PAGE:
It has been said more than once that leading examples of an artist’s oeuvre will sell, and sell well, no matter the market. At a time when Western art and artifacts are realizing stronger prices, it follows that the finest works by the genre’s finest artists are hammering high.

The sale of Frederic Remington’s bronze, The Rattlesnake, in which a mounted cowboy strains to hold on to a horse rearing at a hissing reptile, demonstrated evidence of that buying trend. The sculpture sold for $386,100, setting a new world record for a piece with a top, pre-sale estimate of $250,000. 

A new world record was also set for Dangerous Sport, Philip R. Goodwin’s depiction of a face-off between an armed hunter and charging grizzly bear. The oil brought $339,300, compared to estimates ranging from $120,000 to $180,000.

A group of six paintings by American illustrator-turned-artist Gerard Curtis Delano — known for his Southwestern skyscapes — hammered for $764,010, even as W.R. Leigh’s Hell Hound, went for $380,250, officials said.

The works of contemporary Western artists similarly exhibited strong appeal and elicited solid bids, with 11 oils by Texas painter G. Harvey fetching $984,555 and two works by Howard Terpning garnering $731,250. A happy surprise was Kyle Polzin’s The Renegade, which was expected to bring as much as $60,000 but realized nearly double at $111,150.

The April 6 sale of 114 works by New Mexico-based Goodacre, whose work includes the design for the Sacagawea dollar and the Vietnam Women’s Memorial, totaled $1.3 million. A new world auction record of $409,500 was set by Puddle Jumpers, depicting children at play.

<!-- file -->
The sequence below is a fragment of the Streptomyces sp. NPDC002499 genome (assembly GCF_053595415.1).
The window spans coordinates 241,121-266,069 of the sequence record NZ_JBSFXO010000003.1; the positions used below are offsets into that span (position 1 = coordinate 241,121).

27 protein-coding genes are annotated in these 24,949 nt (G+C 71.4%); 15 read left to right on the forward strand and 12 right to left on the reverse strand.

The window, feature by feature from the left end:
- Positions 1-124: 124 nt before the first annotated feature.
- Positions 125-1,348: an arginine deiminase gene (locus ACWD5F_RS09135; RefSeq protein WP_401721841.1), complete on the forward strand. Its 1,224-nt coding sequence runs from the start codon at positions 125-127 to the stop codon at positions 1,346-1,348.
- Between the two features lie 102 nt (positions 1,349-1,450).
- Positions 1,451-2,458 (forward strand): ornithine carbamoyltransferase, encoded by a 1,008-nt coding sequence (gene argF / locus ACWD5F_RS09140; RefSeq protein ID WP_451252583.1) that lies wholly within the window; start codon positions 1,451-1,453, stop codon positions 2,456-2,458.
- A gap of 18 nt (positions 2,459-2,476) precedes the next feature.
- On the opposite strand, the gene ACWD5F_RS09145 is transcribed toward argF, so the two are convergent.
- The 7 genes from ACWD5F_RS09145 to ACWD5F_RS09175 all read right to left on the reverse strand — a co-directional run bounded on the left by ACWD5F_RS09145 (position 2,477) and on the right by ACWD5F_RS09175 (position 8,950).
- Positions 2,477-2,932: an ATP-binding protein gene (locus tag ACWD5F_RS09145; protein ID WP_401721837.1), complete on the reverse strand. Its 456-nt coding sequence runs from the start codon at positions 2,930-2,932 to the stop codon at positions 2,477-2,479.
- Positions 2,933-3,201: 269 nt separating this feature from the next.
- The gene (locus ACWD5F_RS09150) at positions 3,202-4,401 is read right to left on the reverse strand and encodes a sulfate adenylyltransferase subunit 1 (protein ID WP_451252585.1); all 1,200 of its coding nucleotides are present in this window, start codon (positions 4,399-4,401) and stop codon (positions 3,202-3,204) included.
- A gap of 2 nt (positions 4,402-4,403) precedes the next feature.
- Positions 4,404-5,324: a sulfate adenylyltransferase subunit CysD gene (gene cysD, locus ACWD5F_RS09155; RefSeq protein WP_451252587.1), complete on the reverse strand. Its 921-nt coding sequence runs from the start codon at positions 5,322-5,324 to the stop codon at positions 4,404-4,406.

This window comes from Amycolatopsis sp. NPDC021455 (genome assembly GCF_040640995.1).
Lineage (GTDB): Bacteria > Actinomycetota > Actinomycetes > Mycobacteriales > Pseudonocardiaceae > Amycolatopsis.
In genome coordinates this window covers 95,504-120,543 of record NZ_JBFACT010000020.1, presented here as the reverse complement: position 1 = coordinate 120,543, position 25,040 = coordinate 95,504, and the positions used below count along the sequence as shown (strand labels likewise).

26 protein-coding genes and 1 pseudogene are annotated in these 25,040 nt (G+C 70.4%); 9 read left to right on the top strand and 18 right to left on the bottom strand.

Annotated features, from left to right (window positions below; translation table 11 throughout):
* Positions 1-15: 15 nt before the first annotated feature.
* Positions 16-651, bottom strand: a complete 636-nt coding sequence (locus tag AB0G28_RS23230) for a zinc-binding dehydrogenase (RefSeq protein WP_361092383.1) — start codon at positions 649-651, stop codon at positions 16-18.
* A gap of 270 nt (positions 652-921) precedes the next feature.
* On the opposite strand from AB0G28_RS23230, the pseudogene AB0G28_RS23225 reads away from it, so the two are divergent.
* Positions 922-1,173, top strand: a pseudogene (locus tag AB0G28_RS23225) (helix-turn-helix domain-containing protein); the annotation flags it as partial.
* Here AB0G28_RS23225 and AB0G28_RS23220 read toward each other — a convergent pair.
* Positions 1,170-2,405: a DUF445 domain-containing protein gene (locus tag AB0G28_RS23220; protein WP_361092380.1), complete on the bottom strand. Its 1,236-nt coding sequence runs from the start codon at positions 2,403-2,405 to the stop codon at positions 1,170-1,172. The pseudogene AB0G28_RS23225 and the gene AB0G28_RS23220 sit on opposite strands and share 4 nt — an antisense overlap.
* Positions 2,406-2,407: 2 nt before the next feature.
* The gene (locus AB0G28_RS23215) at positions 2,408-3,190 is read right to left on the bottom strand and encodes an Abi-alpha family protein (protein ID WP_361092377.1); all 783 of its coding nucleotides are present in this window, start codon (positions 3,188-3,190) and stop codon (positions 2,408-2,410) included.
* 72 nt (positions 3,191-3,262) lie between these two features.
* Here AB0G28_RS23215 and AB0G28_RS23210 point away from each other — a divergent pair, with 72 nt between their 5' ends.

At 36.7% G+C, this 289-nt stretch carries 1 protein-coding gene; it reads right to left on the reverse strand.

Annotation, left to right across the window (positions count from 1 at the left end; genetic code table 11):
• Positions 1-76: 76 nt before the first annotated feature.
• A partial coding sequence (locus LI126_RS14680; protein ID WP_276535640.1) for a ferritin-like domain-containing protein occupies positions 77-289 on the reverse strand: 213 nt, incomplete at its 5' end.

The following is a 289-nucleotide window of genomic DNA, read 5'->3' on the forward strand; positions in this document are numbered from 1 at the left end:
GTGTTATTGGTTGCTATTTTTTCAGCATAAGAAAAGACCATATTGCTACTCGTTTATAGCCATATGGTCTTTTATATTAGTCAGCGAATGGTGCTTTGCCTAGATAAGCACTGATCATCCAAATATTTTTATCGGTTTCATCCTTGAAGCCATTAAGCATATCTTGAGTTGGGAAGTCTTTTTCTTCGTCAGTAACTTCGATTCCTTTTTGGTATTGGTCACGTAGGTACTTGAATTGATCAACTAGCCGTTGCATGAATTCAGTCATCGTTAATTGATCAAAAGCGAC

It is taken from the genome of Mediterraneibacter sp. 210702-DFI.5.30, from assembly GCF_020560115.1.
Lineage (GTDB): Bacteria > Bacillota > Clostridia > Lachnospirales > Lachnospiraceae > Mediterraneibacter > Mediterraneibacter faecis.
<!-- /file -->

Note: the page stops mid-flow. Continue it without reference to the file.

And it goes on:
Altermann Galleries Spring Auction | April 6-7, 2017

A large and stunning acrylic by Fritz Scholder, Chief #1, sold for $74,400, or nearly twice its low estimate, at the Altermann Galleries Spring Auction in Scottsdale, Arizona. The Scholder painting led sales at an auction that featured more than 470 lots and offered a range of fare, from paintings to collectible firearms. The latter category showcased a deluxe special-order, lever-action rifle by Winchester, model 1876, which went for $18,000, according to posted auction results.

Two woodblock prints by Gustave Baumann, A Lilac Year and Grandma Battin’s Garden, went for $18,000 and $16,200 respectively, and a skillfully executed bronze of a Blackfoot Indian by Malvina Cornell Hoffman sold for $38,400.

Sotheby’s American Art | April 7, 2017